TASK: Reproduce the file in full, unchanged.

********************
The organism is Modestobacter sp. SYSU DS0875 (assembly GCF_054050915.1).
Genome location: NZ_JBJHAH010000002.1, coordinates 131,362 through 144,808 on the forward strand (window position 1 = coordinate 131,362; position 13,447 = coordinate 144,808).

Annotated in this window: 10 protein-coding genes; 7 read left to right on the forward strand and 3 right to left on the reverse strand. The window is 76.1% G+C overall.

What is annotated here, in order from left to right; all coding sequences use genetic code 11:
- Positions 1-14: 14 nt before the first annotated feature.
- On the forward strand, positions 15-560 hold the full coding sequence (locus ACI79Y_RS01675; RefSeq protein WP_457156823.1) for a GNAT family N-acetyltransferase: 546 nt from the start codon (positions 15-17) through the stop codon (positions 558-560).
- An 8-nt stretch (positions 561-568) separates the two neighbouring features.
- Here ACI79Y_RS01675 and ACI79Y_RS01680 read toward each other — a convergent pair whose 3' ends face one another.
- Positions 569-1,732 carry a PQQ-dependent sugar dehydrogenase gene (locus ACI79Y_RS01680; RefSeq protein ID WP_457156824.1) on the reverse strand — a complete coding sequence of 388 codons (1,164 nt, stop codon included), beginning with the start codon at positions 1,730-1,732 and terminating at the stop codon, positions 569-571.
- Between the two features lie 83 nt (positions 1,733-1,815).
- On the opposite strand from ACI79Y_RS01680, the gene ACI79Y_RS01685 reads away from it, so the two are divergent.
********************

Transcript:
The organism is Modestobacter sp. SYSU DS0875 (assembly GCF_054050915.1).
Genome location: NZ_JBJHAH010000002.1, coordinates 131,362 through 144,808 on the forward strand (window position 1 = coordinate 131,362; position 13,447 = coordinate 144,808).

Annotated in this window: 10 protein-coding genes; 7 read left to right on the forward strand and 3 right to left on the reverse strand. The window is 76.1% G+C overall.

What is annotated here, in order from left to right; all coding sequences use genetic code 11:
- Positions 1-14: 14 nt before the first annotated feature.
- On the forward strand, positions 15-560 hold the full coding sequence (locus ACI79Y_RS01675; RefSeq protein WP_457156823.1) for a GNAT family N-acetyltransferase: 546 nt from the start codon (positions 15-17) through the stop codon (positions 558-560).
- An 8-nt stretch (positions 561-568) separates the two neighbouring features.
- Here ACI79Y_RS01675 and ACI79Y_RS01680 read toward each other — a convergent pair whose 3' ends face one another.
- Positions 569-1,732 carry a PQQ-dependent sugar dehydrogenase gene (locus ACI79Y_RS01680; RefSeq protein ID WP_457156824.1) on the reverse strand — a complete coding sequence of 388 codons (1,164 nt, stop codon included), beginning with the start codon at positions 1,730-1,732 and terminating at the stop codon, positions 569-571.
- Between the two features lie 83 nt (positions 1,733-1,815).
- On the opposite strand from ACI79Y_RS01680, the gene ACI79Y_RS01685 reads away from it, so the two are divergent.